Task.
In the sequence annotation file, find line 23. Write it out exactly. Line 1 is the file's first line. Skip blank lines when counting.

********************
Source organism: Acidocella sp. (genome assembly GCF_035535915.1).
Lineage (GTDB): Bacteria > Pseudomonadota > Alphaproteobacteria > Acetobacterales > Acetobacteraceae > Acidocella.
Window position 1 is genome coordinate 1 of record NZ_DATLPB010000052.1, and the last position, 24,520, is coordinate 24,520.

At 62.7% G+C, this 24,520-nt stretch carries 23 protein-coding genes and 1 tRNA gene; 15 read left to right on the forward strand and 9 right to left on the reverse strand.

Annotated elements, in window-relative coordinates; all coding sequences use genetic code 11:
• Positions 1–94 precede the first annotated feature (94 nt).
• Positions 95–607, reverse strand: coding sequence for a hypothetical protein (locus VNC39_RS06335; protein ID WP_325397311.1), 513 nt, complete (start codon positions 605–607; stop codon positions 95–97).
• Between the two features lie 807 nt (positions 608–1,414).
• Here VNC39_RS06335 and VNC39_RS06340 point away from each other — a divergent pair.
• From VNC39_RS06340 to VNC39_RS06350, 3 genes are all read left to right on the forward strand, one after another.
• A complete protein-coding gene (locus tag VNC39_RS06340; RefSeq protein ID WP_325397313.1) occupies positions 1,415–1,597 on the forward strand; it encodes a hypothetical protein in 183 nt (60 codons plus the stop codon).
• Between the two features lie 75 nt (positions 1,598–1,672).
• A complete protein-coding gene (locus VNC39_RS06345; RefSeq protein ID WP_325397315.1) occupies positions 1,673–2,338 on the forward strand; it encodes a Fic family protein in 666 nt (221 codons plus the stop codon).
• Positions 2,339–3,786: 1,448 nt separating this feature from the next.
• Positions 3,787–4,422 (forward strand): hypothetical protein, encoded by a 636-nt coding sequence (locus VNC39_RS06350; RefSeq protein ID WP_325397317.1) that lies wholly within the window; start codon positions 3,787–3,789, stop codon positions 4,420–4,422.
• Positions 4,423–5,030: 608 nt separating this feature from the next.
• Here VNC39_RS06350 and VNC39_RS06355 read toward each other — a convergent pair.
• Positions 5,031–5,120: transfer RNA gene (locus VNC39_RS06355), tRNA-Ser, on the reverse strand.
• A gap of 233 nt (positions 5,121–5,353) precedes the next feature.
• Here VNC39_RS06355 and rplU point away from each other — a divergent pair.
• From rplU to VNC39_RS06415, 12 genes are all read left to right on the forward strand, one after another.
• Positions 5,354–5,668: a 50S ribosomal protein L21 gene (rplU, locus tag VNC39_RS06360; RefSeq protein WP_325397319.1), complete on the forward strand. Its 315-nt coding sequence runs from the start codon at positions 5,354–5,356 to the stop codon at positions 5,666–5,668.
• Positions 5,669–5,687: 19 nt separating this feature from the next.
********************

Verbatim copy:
• Positions 5,669–5,687: 19 nt separating this feature from the next.